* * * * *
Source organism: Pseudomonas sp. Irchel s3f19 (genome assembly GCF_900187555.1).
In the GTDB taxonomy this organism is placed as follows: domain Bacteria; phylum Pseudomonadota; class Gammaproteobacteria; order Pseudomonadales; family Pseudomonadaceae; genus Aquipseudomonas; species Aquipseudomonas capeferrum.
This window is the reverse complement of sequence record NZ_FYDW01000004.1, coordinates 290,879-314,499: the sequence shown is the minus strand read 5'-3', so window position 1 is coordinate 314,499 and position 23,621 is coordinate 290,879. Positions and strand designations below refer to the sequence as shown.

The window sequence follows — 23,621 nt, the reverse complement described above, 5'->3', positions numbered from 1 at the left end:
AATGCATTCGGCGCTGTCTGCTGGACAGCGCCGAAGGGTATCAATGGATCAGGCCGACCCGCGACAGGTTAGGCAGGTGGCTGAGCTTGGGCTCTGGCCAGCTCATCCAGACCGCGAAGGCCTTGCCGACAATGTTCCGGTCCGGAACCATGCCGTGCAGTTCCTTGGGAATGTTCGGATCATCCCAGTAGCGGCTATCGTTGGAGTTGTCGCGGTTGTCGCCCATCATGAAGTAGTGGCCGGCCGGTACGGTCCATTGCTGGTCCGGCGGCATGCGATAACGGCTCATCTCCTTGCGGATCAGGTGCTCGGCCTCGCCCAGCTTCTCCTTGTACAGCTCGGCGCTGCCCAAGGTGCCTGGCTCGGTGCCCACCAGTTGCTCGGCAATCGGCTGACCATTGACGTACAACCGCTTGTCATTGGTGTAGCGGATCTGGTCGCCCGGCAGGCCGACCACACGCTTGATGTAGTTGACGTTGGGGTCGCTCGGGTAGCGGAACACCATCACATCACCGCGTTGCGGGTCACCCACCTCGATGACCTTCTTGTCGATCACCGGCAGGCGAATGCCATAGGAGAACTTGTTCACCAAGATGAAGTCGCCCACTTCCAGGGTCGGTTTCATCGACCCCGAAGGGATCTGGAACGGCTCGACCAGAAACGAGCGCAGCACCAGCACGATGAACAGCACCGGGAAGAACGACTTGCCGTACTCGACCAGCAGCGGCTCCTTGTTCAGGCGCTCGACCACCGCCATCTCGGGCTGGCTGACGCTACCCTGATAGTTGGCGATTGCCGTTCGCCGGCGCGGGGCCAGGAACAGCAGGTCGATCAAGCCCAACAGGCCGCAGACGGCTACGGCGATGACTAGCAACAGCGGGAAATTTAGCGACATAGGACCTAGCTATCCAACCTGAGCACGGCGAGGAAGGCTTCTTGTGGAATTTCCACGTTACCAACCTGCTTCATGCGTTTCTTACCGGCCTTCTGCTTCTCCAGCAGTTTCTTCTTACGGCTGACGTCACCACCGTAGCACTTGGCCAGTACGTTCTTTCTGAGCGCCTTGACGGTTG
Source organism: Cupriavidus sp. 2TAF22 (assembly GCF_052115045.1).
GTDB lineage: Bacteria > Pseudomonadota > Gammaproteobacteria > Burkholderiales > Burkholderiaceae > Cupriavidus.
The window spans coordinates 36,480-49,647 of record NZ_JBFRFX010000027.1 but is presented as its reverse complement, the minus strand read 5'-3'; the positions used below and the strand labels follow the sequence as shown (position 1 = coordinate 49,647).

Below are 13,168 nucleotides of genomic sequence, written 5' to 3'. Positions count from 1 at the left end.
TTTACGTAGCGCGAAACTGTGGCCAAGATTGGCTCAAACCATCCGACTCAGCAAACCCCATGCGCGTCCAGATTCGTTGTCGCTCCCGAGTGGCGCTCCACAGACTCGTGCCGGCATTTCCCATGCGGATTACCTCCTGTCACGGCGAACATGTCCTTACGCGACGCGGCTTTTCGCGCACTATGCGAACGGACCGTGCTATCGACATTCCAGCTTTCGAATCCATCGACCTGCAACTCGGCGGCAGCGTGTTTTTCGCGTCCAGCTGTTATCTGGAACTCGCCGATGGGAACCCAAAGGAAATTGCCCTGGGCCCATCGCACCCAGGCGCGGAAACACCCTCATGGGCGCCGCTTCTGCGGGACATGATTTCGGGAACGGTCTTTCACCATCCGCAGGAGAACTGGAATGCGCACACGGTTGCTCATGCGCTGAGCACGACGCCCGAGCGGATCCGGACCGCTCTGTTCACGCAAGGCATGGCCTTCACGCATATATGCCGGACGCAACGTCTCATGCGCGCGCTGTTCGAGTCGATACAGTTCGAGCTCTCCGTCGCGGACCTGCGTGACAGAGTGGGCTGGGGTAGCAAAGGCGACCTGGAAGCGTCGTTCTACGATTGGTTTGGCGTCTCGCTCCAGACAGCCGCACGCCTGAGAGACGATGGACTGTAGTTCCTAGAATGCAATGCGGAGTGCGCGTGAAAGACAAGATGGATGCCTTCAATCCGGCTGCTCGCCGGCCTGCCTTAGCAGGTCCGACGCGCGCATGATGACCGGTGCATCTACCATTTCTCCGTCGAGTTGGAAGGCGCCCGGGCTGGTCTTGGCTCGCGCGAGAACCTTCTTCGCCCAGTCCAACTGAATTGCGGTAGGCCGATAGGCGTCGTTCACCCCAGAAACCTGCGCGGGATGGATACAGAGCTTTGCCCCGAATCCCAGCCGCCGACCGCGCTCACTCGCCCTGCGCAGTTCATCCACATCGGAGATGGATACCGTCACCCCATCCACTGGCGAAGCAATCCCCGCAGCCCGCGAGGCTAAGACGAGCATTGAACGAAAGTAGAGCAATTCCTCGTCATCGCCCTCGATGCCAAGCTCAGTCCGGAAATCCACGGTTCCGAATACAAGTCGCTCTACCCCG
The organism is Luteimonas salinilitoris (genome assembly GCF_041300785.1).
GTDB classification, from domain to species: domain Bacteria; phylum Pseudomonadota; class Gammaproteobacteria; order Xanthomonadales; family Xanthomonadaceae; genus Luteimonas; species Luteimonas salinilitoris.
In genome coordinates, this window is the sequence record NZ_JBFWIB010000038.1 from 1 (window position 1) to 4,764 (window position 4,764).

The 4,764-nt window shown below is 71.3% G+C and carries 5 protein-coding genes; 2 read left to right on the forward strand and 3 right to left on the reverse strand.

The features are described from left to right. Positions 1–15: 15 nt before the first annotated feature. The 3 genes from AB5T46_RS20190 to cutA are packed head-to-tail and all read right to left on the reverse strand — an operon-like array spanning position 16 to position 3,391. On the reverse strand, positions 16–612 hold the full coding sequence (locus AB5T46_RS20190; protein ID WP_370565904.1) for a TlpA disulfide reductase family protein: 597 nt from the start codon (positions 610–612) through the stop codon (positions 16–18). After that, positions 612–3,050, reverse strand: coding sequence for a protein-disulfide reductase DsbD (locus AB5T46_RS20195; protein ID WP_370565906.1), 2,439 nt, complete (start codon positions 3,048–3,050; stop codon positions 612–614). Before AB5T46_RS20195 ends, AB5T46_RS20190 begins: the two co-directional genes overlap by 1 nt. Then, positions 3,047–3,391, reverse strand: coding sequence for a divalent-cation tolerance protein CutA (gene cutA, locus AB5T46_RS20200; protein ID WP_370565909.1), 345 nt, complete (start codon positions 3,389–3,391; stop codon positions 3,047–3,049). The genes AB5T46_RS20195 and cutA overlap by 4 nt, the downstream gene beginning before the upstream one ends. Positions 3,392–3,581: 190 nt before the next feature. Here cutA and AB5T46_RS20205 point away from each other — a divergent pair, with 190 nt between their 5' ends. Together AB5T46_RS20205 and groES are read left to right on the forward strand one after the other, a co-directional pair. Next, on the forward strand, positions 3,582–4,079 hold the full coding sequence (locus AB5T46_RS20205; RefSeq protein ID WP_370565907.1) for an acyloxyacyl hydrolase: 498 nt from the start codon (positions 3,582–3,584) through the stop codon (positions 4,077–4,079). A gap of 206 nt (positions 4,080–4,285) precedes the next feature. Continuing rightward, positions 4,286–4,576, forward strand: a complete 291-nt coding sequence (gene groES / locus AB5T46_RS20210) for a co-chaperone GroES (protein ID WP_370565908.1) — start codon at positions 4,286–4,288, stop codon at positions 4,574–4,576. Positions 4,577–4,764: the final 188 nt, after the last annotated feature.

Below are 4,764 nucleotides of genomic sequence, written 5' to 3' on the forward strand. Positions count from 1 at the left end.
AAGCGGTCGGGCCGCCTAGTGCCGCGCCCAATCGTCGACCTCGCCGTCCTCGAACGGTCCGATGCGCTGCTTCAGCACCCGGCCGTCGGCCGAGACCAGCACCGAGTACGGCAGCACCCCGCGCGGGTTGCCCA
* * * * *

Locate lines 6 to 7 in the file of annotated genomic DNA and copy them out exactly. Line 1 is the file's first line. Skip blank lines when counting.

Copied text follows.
Source organism: Cupriavidus sp. 2TAF22 (assembly GCF_052115045.1).
GTDB lineage: Bacteria > Pseudomonadota > Gammaproteobacteria > Burkholderiales > Burkholderiaceae > Cupriavidus.